Payment notices, pay less notices & liquidated damages under JCT Contracts

Payment notices, pay less notices & liquidated damages under JCT Contracts

money maze (pounds)

Parties to a JCT contract must precisely follow the contractual requirements in relation to payment and avoid any ambiguity. In this post we consider a recent case where this did not happen: Henia Investments  v Beck Interiors.

 

This case examined the payment provisions under the JCT contract, and confirmed what a contractor needs to include in a payment notice. It also confirmed that an employer can issue a pay less notice in relation to a Contract Administrator’s valuation and that it is not necessary for the Contract Administrator to have operated the extension of time provisions to entitle the employer to deduct LADs.

The facts:

Henia had engaged Beck under the JCT Standard Building Contract (SBC). The works were delayed and the Contract Administrator issued a Non-Completion Certificate. Communications followed that Beck claimed were sufficient to trigger the extension of time provisions under the JCT.

The contract included the usual JCT requirements for payments and provided for due dates of the 29th of each month. This particular dispute concerned payment applications 18 and 19:

  • 28 April 2015— Beck submitted Interim Application No 18 for payment of £2,943,098.95 for works valued up to 30 April 2015 (six days late)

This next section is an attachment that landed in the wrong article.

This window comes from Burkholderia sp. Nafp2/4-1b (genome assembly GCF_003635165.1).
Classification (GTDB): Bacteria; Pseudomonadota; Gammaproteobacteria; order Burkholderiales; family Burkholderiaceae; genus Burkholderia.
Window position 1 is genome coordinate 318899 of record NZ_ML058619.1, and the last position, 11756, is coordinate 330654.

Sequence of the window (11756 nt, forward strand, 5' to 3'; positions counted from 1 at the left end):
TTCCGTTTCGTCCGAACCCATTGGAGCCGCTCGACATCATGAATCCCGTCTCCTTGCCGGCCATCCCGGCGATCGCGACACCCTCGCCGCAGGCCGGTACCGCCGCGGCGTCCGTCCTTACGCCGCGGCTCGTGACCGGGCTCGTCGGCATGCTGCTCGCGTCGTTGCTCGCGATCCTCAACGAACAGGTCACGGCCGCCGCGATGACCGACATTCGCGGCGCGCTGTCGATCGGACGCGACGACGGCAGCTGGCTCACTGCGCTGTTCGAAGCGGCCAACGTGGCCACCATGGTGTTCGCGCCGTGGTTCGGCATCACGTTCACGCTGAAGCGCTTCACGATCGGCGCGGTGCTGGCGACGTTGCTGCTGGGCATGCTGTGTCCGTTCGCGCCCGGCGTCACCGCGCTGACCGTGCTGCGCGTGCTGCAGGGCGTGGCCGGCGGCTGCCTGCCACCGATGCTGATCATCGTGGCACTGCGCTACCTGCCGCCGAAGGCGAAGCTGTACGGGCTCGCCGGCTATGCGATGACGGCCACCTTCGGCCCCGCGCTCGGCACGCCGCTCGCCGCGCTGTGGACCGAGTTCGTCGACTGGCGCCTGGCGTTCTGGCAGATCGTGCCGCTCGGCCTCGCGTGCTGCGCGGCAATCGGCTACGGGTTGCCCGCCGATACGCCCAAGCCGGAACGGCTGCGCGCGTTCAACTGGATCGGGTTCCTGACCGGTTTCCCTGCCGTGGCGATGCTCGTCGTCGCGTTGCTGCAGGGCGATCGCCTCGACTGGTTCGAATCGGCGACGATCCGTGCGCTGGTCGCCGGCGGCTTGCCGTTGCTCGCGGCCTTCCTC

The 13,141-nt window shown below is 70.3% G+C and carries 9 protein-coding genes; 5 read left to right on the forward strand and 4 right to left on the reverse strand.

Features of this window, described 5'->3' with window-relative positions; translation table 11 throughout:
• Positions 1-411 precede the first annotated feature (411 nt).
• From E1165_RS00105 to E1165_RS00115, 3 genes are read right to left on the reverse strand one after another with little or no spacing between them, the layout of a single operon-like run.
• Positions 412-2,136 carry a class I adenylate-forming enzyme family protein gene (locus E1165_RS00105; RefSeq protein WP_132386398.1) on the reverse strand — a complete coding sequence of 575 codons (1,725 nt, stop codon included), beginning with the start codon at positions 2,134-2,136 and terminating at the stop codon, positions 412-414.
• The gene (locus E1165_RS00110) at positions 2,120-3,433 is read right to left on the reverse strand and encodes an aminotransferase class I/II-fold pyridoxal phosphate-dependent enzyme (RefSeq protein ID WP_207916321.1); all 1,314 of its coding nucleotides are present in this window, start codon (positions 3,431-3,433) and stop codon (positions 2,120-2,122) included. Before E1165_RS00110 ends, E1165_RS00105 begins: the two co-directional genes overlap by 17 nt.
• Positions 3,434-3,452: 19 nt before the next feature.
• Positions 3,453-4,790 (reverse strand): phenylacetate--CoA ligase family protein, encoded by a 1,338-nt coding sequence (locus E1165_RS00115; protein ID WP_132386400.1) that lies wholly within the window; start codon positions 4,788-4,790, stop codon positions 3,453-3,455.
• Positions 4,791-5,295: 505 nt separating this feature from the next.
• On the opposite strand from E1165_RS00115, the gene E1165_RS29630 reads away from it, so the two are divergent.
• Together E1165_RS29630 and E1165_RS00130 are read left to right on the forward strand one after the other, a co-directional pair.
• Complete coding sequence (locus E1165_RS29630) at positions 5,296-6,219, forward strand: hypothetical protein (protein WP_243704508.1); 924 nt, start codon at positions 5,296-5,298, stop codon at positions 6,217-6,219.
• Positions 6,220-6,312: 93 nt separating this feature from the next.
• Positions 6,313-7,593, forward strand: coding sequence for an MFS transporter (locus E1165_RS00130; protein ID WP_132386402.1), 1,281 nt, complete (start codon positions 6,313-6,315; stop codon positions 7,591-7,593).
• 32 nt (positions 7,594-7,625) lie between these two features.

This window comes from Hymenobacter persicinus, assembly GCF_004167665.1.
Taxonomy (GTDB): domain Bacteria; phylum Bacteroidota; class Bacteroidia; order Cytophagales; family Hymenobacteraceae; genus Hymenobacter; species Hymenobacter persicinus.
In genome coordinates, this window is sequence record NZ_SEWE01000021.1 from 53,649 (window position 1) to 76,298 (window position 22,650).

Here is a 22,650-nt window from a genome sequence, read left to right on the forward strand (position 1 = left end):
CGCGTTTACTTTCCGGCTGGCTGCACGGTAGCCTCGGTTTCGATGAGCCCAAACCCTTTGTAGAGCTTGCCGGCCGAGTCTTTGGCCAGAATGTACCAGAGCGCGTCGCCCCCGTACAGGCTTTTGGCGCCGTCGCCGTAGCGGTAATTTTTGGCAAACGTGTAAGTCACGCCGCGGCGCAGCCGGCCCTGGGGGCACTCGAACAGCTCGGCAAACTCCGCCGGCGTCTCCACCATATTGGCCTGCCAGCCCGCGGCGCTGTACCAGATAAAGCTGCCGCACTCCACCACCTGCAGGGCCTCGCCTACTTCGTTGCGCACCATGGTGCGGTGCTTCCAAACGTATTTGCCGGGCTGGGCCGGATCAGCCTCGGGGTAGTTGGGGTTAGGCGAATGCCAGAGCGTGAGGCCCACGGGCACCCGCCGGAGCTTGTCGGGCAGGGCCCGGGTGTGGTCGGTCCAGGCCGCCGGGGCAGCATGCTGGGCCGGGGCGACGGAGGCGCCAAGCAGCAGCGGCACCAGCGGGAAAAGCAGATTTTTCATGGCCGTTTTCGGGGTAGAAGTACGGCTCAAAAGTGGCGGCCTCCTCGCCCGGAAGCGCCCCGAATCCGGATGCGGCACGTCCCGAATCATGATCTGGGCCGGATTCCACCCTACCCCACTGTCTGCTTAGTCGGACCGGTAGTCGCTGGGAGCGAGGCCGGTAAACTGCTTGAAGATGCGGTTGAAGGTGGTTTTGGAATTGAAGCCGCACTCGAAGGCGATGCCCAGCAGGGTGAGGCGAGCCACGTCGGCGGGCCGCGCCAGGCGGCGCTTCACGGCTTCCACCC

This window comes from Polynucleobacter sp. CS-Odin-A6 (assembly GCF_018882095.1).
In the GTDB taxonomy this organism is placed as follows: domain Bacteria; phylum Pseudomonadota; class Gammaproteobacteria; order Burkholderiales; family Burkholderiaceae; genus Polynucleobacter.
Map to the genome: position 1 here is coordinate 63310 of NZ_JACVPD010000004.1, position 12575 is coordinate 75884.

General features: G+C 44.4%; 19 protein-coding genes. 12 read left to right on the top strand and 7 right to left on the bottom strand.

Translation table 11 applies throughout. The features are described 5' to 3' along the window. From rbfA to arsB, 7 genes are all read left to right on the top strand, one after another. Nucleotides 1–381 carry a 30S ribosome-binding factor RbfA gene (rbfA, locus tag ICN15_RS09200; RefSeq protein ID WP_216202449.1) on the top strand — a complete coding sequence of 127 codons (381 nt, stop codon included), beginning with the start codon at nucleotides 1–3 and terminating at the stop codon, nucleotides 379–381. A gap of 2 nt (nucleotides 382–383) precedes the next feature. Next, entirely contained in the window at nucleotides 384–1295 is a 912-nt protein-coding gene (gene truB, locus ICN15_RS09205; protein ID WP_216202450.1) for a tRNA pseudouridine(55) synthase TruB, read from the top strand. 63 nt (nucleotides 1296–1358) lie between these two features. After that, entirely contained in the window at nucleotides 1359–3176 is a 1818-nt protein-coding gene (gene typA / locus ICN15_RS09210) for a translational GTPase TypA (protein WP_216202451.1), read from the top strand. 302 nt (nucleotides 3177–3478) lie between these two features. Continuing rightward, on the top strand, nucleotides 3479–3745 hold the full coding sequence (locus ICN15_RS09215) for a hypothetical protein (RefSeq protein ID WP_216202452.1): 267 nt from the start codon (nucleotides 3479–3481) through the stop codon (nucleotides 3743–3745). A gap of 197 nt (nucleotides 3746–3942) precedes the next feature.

• 6 May 2015— the Contract Administrator issued Interim Certificate No 18 for a sum payable of £226,248.95 (one day late)
  • Beck did not submit Interim Application No 19 in May 2015
  • 4 June 2015—the Contract Administrator issued its Interim Certificate No 19 for a payable sum of £18,893.53 (three minutes after midnight so three minutes late)
  • 17 June 2015—Henia issued a ‘Pay Less Notice’ of ‘£0’ based on Interim Certificate No 19 and its deductions of liquidated dam

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About the author:

Becky Johnson is a solicitor specialising in non-contentious construction law. Becky also has experience in advising in connection with construction disputes, including adjudication. Becky joined Lexis®PSL in 2014. She qualified as a solicitor at Olswang LLP in 2009 and subsequently joined Wedlake Bell LLP in 2011. Becky is experienced in advising clients across the construction industry including developers, funders, contractors, consultants and specialist sub-contractors in relation to all matters relating to construction projects.